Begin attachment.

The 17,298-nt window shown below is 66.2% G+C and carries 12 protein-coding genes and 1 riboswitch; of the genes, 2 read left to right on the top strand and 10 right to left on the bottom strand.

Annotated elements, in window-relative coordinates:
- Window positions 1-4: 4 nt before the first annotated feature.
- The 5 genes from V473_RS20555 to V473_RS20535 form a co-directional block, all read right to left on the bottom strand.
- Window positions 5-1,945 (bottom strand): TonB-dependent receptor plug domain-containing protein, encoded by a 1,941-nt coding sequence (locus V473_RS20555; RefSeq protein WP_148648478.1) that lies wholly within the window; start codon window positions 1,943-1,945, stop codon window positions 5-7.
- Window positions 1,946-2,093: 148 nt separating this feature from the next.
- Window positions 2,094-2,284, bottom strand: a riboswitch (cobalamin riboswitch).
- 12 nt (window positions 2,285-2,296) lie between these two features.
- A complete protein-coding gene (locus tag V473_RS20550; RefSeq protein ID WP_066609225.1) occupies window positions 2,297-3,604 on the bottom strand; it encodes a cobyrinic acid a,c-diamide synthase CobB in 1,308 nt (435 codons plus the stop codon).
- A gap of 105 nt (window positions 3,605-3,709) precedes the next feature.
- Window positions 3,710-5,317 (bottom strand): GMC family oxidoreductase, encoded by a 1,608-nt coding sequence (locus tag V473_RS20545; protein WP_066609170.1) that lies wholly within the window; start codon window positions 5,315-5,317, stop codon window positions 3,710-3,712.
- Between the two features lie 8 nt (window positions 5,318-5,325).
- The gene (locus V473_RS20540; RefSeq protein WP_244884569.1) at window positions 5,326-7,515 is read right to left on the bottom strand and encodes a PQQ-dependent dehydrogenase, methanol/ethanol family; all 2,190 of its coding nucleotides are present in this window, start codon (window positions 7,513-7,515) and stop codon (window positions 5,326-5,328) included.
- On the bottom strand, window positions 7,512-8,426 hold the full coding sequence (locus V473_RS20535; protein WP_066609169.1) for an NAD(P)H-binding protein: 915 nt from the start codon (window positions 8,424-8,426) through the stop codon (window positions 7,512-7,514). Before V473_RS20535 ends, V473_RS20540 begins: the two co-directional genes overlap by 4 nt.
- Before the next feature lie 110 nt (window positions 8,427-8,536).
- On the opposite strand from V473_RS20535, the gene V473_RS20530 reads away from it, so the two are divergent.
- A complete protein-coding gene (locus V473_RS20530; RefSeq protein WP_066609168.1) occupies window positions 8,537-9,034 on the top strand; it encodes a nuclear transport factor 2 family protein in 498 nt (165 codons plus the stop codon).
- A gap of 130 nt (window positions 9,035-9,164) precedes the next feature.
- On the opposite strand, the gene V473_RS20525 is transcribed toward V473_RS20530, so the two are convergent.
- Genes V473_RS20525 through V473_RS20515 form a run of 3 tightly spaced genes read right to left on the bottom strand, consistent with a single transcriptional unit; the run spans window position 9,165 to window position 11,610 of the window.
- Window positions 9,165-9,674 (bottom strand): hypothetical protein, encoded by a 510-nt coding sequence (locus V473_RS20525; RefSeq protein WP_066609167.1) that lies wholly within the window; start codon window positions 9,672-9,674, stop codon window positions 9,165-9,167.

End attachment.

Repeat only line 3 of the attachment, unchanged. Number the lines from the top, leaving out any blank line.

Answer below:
- Window positions 1-4: 4 nt before the first annotated feature.